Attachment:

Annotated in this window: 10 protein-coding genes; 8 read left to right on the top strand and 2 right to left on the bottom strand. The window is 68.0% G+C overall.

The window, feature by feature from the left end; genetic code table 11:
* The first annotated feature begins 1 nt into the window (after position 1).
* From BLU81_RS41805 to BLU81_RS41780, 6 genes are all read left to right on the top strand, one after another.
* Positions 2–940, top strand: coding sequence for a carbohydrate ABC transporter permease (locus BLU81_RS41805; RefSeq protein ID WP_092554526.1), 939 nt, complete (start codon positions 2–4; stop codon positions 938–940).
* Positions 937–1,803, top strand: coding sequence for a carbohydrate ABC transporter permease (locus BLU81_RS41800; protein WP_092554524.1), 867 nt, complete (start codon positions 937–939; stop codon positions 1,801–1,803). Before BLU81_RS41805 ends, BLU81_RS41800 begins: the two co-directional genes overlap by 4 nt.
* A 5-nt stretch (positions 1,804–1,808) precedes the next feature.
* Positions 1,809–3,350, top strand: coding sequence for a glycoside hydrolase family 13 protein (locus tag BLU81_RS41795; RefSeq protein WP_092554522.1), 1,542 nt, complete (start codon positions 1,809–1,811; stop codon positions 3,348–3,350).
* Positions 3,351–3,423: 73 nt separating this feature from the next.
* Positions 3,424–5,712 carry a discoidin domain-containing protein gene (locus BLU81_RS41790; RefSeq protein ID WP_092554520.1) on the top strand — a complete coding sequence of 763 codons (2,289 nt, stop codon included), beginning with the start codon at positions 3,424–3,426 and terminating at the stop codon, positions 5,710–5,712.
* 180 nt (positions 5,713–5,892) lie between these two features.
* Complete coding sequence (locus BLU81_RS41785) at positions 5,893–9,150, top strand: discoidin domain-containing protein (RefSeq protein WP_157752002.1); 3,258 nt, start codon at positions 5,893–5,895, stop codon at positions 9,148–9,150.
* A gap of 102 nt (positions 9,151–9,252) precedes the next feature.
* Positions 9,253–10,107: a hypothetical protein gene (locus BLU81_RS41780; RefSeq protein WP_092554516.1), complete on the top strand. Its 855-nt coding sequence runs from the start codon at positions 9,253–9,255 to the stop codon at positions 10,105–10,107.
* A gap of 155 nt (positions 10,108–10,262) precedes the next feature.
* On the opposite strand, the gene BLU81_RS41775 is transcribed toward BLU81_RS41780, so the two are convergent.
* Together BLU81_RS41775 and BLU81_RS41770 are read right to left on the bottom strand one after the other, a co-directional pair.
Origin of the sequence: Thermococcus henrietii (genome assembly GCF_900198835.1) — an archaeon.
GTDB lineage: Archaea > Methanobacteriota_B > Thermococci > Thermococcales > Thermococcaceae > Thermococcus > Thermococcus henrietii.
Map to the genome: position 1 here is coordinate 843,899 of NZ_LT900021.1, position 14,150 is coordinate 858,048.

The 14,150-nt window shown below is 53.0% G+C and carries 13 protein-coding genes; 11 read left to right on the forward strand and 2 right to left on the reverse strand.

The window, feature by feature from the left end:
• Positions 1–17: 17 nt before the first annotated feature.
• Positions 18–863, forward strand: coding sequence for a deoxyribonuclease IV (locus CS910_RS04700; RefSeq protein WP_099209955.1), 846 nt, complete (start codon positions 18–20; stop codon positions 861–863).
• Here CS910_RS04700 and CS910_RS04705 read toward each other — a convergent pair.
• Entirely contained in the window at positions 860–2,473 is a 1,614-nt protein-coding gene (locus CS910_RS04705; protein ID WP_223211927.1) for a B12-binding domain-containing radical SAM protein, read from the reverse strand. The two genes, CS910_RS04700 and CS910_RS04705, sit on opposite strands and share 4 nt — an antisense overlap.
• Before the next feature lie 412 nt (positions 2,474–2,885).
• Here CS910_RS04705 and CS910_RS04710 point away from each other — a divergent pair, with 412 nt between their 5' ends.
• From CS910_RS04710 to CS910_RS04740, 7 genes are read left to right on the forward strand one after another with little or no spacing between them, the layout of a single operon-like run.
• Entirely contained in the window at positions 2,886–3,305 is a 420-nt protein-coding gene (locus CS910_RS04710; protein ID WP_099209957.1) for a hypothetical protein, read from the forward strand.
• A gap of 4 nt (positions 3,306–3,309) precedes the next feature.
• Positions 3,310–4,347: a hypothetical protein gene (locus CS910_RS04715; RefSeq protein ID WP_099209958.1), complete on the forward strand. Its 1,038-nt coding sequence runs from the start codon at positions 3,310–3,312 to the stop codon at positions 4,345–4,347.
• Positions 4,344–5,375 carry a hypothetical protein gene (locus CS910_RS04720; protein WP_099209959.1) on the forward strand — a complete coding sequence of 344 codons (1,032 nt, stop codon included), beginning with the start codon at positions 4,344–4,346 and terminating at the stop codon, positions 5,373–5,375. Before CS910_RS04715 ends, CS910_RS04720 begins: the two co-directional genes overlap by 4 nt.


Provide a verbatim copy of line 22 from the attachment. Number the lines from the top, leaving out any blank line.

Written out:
The window, feature by feature from the left end: